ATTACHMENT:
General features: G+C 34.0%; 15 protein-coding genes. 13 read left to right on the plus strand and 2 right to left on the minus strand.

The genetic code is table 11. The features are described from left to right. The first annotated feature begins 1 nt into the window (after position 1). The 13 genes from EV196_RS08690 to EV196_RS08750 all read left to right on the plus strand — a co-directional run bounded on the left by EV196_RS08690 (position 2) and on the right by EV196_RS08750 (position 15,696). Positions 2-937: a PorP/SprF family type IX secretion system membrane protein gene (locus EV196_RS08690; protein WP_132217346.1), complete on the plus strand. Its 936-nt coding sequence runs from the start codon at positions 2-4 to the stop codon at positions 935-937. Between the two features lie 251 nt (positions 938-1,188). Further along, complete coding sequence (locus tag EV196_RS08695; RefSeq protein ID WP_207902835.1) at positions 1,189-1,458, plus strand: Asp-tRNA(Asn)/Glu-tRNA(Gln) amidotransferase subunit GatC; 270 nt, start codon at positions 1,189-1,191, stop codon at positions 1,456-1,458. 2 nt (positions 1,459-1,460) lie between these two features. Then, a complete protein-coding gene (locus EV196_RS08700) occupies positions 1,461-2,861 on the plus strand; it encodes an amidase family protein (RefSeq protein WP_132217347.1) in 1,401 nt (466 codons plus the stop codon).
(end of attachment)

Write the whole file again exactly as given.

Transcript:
General features: G+C 34.0%; 15 protein-coding genes. 13 read left to right on the plus strand and 2 right to left on the minus strand.

The genetic code is table 11. The features are described from left to right. The first annotated feature begins 1 nt into the window (after position 1). The 13 genes from EV196_RS08690 to EV196_RS08750 all read left to right on the plus strand — a co-directional run bounded on the left by EV196_RS08690 (position 2) and on the right by EV196_RS08750 (position 15,696). Positions 2-937: a PorP/SprF family type IX secretion system membrane protein gene (locus EV196_RS08690; protein WP_132217346.1), complete on the plus strand. Its 936-nt coding sequence runs from the start codon at positions 2-4 to the stop codon at positions 935-937. Between the two features lie 251 nt (positions 938-1,188). Further along, complete coding sequence (locus tag EV196_RS08695; RefSeq protein ID WP_207902835.1) at positions 1,189-1,458, plus strand: Asp-tRNA(Asn)/Glu-tRNA(Gln) amidotransferase subunit GatC; 270 nt, start codon at positions 1,189-1,191, stop codon at positions 1,456-1,458. 2 nt (positions 1,459-1,460) lie between these two features. Then, a complete protein-coding gene (locus EV196_RS08700) occupies positions 1,461-2,861 on the plus strand; it encodes an amidase family protein (RefSeq protein WP_132217347.1) in 1,401 nt (466 codons plus the stop codon).